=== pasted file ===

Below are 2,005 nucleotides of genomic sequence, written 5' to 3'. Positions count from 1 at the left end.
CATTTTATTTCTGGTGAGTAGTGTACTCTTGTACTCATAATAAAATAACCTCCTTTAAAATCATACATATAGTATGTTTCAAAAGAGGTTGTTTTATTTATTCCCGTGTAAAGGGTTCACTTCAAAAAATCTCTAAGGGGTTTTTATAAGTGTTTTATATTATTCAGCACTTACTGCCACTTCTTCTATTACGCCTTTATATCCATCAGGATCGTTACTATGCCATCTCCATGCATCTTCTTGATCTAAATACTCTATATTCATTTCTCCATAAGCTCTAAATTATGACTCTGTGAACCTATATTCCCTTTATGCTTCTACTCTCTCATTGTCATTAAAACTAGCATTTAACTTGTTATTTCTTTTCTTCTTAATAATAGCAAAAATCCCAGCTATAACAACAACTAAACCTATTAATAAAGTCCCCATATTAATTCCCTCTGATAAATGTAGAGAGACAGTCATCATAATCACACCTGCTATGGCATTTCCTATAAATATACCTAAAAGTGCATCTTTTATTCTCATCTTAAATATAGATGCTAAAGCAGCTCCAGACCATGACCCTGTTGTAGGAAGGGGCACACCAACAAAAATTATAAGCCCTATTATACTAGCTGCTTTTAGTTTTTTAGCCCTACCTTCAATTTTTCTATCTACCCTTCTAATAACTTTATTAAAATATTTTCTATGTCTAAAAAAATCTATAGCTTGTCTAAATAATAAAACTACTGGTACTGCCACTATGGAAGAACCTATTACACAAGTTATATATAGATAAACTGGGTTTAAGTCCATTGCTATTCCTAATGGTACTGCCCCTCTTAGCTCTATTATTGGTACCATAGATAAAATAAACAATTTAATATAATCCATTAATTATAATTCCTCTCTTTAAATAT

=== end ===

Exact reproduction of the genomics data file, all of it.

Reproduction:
Below are 2,005 nucleotides of genomic sequence, written 5' to 3'. Positions count from 1 at the left end.
CATTTTATTTCTGGTGAGTAGTGTACTCTTGTACTCATAATAAAATAACCTCCTTTAAAATCATACATATAGTATGTTTCAAAAGAGGTTGTTTTATTTATTCCCGTGTAAAGGGTTCACTTCAAAAAATCTCTAAGGGGTTTTTATAAGTGTTTTATATTATTCAGCACTTACTGCCACTTCTTCTATTACGCCTTTATATCCATCAGGATCGTTACTATGCCATCTCCATGCATCTTCTTGATCTAAATACTCTATATTCATTTCTCCATAAGCTCTAAATTATGACTCTGTGAACCTATATTCCCTTTATGCTTCTACTCTCTCATTGTCATTAAAACTAGCATTTAACTTGTTATTTCTTTTCTTCTTAATAATAGCAAAAATCCCAGCTATAACAACAACTAAACCTATTAATAAAGTCCCCATATTAATTCCCTCTGATAAATGTAGAGAGACAGTCATCATAATCACACCTGCTATGGCATTTCCTATAAATATACCTAAAAGTGCATCTTTTATTCTCATCTTAAATATAGATGCTAAAGCAGCTCCAGACCATGACCCTGTTGTAGGAAGGGGCACACCAACAAAAATTATAAGCCCTATTATACTAGCTGCTTTTAGTTTTTTAGCCCTACCTTCAATTTTTCTATCTACCCTTCTAATAACTTTATTAAAATATTTTCTATGTCTAAAAAAATCTATAGCTTGTCTAAATAATAAAACTACTGGTACTGCCACTATGGAAGAACCTATTACACAAGTTATATATAGATAAACTGGGTTTAAGTCCATTGCTATTCCTAATGGTACTGCCCCTCTTAGCTCTATTATTGGTACCATAGATAAAATAAACAATTTAATATAATCCATTAATTATAATTCCTCTCTTTAAATAT